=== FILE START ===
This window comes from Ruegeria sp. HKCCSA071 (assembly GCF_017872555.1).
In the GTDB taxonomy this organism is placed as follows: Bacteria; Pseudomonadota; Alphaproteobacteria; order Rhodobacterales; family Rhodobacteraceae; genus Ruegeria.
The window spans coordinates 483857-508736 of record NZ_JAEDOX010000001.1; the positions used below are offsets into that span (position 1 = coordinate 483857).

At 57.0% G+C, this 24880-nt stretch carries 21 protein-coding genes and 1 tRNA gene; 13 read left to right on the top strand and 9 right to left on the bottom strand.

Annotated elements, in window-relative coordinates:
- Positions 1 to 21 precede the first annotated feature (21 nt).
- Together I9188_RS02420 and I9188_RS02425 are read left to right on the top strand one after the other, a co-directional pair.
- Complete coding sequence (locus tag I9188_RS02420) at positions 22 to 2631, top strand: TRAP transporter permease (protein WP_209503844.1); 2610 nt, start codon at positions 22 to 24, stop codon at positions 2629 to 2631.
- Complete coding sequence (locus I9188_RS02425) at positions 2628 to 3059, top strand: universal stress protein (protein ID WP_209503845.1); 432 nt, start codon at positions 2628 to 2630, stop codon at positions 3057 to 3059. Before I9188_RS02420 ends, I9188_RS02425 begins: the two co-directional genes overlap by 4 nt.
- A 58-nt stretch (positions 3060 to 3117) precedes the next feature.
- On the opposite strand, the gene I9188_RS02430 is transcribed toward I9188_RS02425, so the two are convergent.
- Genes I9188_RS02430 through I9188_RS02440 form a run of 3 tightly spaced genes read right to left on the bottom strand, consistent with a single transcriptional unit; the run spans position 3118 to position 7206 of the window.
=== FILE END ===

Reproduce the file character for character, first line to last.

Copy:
This window comes from Ruegeria sp. HKCCSA071 (assembly GCF_017872555.1).
In the GTDB taxonomy this organism is placed as follows: Bacteria; Pseudomonadota; Alphaproteobacteria; order Rhodobacterales; family Rhodobacteraceae; genus Ruegeria.
The window spans coordinates 483857-508736 of record NZ_JAEDOX010000001.1; the positions used below are offsets into that span (position 1 = coordinate 483857).

At 57.0% G+C, this 24880-nt stretch carries 21 protein-coding genes and 1 tRNA gene; 13 read left to right on the top strand and 9 right to left on the bottom strand.

Annotated elements, in window-relative coordinates:
- Positions 1 to 21 precede the first annotated feature (21 nt).
- Together I9188_RS02420 and I9188_RS02425 are read left to right on the top strand one after the other, a co-directional pair.
- Complete coding sequence (locus tag I9188_RS02420) at positions 22 to 2631, top strand: TRAP transporter permease (protein WP_209503844.1); 2610 nt, start codon at positions 22 to 24, stop codon at positions 2629 to 2631.
- Complete coding sequence (locus I9188_RS02425) at positions 2628 to 3059, top strand: universal stress protein (protein ID WP_209503845.1); 432 nt, start codon at positions 2628 to 2630, stop codon at positions 3057 to 3059. Before I9188_RS02420 ends, I9188_RS02425 begins: the two co-directional genes overlap by 4 nt.
- A 58-nt stretch (positions 3060 to 3117) precedes the next feature.
- On the opposite strand, the gene I9188_RS02430 is transcribed toward I9188_RS02425, so the two are convergent.
- Genes I9188_RS02430 through I9188_RS02440 form a run of 3 tightly spaced genes read right to left on the bottom strand, consistent with a single transcriptional unit; the run spans position 3118 to position 7206 of the window.